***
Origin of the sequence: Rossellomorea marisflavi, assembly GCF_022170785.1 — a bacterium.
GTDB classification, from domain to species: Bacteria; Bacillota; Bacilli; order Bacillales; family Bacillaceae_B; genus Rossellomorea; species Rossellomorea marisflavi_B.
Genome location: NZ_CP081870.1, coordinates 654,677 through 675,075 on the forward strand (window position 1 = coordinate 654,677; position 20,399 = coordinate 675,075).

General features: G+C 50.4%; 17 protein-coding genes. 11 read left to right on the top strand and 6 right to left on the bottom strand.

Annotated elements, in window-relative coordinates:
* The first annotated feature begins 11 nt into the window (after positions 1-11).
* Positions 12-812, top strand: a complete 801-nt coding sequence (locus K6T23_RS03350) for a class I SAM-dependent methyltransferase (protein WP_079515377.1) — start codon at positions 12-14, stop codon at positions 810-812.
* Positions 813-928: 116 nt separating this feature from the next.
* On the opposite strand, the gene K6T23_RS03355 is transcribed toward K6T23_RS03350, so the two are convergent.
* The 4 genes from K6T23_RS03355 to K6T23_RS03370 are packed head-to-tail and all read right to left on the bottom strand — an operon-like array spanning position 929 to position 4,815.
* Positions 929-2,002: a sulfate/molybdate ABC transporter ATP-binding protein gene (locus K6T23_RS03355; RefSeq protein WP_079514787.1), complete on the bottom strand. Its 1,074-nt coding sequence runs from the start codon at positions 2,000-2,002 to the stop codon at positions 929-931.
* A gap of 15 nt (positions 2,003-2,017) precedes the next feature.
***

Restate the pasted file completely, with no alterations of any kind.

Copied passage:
Origin of the sequence: Rossellomorea marisflavi, assembly GCF_022170785.1 — a bacterium.
GTDB classification, from domain to species: Bacteria; Bacillota; Bacilli; order Bacillales; family Bacillaceae_B; genus Rossellomorea; species Rossellomorea marisflavi_B.
Genome location: NZ_CP081870.1, coordinates 654,677 through 675,075 on the forward strand (window position 1 = coordinate 654,677; position 20,399 = coordinate 675,075).

General features: G+C 50.4%; 17 protein-coding genes. 11 read left to right on the top strand and 6 right to left on the bottom strand.

Annotated elements, in window-relative coordinates:
* The first annotated feature begins 11 nt into the window (after positions 1-11).
* Positions 12-812, top strand: a complete 801-nt coding sequence (locus K6T23_RS03350) for a class I SAM-dependent methyltransferase (protein WP_079515377.1) — start codon at positions 12-14, stop codon at positions 810-812.
* Positions 813-928: 116 nt separating this feature from the next.
* On the opposite strand, the gene K6T23_RS03355 is transcribed toward K6T23_RS03350, so the two are convergent.
* The 4 genes from K6T23_RS03355 to K6T23_RS03370 are packed head-to-tail and all read right to left on the bottom strand — an operon-like array spanning position 929 to position 4,815.
* Positions 929-2,002: a sulfate/molybdate ABC transporter ATP-binding protein gene (locus K6T23_RS03355; RefSeq protein WP_079514787.1), complete on the bottom strand. Its 1,074-nt coding sequence runs from the start codon at positions 2,000-2,002 to the stop codon at positions 929-931.
* A gap of 15 nt (positions 2,003-2,017) precedes the next feature.